The safest way to enjoy fireworks is to attend a public firework show put on by professionals. Stay at least 500 feet away from the show. Leave any area immediately where untrained amateurs are using fireworks.
If you are setting fireworks off at home, follow these safety steps:
• Never give fireworks to small children, and never throw or point a firework toward people, animals, vehicles, structures or flammable materials.
• Always follow the instructions on the packaging.
• Keep a supply of water close by as a precaution.
• Make sure the person lighting fireworks always wears eye protection.
• Light only one firework at a time and never attempt to relight "a dud."
Keep perishable foods in a cooler with plenty of ice or freezer gel packs. Wash your hands before preparing the food. Don’t leave food out in the hot sun. If you are going to cook on a grill, follow these steps:
• Always supervise a barbecue grill when in use. Don’t add charcoal starter fluid when coals have already been ignited.
• Never grill indoors — not in your house, camper, tent or any enclosed area.
• Make sure everyone, including pets, stays away from the grill.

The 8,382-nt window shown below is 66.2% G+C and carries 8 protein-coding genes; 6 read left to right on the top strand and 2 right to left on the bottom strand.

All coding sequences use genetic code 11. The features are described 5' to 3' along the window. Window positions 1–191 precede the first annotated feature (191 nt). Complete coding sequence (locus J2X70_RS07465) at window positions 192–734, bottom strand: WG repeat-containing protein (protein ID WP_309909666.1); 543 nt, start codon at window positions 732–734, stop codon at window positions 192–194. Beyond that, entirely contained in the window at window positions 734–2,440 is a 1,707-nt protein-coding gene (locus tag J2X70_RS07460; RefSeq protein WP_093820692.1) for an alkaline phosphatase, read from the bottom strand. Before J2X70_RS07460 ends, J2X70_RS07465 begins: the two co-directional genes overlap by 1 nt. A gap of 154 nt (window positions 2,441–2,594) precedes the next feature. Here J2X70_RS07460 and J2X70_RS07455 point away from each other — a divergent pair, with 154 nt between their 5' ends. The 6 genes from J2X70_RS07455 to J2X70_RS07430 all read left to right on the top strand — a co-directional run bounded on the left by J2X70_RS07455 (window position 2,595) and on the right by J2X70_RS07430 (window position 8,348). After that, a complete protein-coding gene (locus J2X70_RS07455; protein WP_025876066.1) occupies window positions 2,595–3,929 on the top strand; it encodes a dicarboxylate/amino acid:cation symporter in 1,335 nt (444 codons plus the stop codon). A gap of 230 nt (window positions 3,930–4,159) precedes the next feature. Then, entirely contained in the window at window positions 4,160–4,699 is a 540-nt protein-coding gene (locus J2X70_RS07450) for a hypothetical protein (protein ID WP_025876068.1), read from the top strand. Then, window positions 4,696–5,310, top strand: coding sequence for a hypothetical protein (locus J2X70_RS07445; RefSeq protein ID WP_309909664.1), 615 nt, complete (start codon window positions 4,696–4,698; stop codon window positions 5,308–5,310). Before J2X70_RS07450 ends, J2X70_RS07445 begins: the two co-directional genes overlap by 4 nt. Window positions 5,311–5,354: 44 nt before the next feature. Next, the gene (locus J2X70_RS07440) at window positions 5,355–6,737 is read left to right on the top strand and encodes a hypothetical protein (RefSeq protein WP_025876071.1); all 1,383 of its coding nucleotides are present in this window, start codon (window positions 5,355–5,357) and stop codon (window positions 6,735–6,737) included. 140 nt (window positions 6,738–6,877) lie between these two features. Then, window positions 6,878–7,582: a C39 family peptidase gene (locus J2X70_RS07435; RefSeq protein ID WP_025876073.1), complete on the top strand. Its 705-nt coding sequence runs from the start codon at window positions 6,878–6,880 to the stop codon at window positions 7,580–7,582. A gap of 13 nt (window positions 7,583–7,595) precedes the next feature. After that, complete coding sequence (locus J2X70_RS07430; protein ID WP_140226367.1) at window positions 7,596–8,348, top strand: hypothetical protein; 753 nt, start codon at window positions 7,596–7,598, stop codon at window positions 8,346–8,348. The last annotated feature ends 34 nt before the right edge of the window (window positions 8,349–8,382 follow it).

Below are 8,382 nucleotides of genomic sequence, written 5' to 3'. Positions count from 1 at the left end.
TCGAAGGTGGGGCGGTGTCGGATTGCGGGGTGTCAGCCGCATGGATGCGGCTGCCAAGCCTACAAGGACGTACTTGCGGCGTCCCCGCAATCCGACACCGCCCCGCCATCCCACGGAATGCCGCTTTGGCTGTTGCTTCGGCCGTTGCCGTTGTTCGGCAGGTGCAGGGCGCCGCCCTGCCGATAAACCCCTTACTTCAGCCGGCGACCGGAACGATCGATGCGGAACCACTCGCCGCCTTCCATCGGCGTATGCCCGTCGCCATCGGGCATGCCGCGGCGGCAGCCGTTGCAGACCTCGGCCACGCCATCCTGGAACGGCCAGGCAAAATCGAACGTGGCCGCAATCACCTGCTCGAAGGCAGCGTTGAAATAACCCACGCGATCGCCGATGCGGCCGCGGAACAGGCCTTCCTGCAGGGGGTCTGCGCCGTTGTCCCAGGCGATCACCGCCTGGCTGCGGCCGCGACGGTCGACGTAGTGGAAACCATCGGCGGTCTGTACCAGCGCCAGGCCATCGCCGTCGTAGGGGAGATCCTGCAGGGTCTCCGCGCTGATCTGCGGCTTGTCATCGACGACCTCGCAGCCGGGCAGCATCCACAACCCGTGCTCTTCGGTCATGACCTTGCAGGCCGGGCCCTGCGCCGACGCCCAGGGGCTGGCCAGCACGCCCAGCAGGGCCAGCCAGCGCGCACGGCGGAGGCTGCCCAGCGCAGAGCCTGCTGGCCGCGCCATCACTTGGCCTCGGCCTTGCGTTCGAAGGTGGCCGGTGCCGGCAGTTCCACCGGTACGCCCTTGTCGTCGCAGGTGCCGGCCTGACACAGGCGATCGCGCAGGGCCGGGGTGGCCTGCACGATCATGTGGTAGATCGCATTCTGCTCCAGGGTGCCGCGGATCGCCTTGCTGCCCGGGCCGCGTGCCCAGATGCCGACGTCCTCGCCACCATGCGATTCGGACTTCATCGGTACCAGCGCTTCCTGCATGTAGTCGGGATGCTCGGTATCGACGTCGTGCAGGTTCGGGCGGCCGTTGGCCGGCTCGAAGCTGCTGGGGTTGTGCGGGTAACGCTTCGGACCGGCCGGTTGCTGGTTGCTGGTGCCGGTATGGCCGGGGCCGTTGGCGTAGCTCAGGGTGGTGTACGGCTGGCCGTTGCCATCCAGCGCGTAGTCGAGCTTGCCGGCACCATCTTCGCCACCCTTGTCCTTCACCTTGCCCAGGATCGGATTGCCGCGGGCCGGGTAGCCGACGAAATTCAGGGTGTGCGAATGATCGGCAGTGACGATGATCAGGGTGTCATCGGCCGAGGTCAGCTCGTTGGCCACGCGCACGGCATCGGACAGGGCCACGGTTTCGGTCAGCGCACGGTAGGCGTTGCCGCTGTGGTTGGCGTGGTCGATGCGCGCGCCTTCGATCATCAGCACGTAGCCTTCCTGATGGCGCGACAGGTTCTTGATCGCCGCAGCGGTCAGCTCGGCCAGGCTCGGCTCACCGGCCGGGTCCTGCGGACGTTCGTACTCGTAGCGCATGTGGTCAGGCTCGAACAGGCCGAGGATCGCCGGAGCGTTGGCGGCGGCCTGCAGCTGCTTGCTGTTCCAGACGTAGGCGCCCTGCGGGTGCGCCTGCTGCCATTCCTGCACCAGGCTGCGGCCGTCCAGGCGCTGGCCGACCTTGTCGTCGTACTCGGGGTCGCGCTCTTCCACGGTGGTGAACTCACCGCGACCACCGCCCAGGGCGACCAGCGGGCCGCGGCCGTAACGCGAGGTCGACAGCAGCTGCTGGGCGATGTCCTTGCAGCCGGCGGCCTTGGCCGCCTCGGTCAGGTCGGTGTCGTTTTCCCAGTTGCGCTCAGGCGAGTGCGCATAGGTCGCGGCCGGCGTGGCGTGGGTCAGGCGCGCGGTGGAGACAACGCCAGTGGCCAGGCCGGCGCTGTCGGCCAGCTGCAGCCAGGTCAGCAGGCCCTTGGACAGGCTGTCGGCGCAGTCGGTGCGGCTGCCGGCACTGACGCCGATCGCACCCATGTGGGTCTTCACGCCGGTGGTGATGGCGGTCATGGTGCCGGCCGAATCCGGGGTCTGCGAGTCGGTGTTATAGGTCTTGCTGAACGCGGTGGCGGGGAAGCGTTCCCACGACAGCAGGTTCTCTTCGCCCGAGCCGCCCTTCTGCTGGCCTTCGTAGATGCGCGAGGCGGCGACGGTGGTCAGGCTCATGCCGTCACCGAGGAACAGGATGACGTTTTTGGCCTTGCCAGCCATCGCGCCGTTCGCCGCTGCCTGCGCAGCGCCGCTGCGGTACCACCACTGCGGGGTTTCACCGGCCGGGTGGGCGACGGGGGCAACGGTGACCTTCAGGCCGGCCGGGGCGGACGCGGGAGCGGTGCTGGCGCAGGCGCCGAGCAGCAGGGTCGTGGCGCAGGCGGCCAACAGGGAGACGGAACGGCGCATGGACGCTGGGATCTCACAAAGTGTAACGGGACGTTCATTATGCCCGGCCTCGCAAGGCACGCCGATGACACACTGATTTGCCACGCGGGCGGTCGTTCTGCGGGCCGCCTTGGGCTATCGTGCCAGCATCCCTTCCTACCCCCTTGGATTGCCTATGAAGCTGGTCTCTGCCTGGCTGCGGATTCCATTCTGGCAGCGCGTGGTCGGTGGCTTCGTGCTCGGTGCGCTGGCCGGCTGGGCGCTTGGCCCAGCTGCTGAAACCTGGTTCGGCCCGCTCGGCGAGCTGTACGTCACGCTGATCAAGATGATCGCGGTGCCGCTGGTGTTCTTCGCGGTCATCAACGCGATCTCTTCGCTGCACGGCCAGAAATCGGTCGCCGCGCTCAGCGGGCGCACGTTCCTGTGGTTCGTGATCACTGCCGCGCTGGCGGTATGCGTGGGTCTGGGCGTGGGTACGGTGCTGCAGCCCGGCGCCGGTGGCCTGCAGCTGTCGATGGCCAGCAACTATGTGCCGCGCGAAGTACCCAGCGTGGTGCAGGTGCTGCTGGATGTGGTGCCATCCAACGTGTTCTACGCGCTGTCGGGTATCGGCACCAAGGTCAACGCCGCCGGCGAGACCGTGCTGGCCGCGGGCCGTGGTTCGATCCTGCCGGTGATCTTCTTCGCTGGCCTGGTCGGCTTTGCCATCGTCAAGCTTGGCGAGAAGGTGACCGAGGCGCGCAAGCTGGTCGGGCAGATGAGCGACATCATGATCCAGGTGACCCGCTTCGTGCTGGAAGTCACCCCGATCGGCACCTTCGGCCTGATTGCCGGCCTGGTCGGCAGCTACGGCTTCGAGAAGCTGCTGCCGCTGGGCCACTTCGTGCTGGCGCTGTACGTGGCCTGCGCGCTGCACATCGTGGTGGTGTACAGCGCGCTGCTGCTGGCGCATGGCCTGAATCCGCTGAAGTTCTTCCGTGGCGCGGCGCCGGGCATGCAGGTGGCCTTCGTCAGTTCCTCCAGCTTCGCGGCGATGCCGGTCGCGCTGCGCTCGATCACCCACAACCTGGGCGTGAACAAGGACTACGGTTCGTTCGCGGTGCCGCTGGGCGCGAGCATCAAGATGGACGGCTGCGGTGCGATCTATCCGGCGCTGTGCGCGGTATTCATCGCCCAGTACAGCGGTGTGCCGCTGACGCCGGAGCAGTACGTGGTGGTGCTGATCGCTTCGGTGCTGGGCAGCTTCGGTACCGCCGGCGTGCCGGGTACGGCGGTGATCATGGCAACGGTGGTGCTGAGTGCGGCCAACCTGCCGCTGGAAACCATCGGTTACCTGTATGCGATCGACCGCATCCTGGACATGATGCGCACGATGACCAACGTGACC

• Keep the grill out in the open and away from the house, the deck, tree branches or anything that could catch fire.
• Use the long-handled tools especially made for cooking on the grill to help keep the chef safe.
Never leave children or pets in your vehicle. The inside temperature of the car can quickly reach 120 degrees.
Stay hydrated, drink plenty of fluids. Avoid drinks with caffeine or alcohol. Wear loose-fitting, lightweight, light-colored clothing. Avoid dark colors as they absorb the sun’s rays.
• Avoid extreme temperature changes.
• Slow down, stay indoors. Avoid strenuous exercise during the hottest part of the day. Postpone outdoor games and activities.
• Use a buddy system when working in excessive heat. Take frequent breaks if working outdoors.
• Check on family, friends and neighbors who do not have air conditioning, who spend much of their time alone or who are more likely to be affected by the heat.
Be “water smart.” Children and adults should learn to swim so, at a minimum, they achieve the skills of water competency: be able to enter the water, get a breath, stay afloat, find an exit, swim a distance and then get out of the water safely.
• Recognize the signs of someone trouble and shout for help;
• Rescue and remove the person from water without putting yourself in danger;
• Call 9-1-1;
• Begin rescue breathing and CPR; and
• Use an AED, if available, and transfer care to advanced life support.
Here are a few more steps people can take as we approach the holiday:
• Go to redcross.org/watersafety for water safety courses, tips and resources.
• Download the free Red Cross First Aid App for instant access to information on how to treat bleeding, burns, insect bites and stings, and more.
• Give blood. The number of people donating blood often drops during the summer when people are on vacation and schools are closed. Visit redcrossblood.org or download the Red Cross Blood App for more information or to schedule your donation.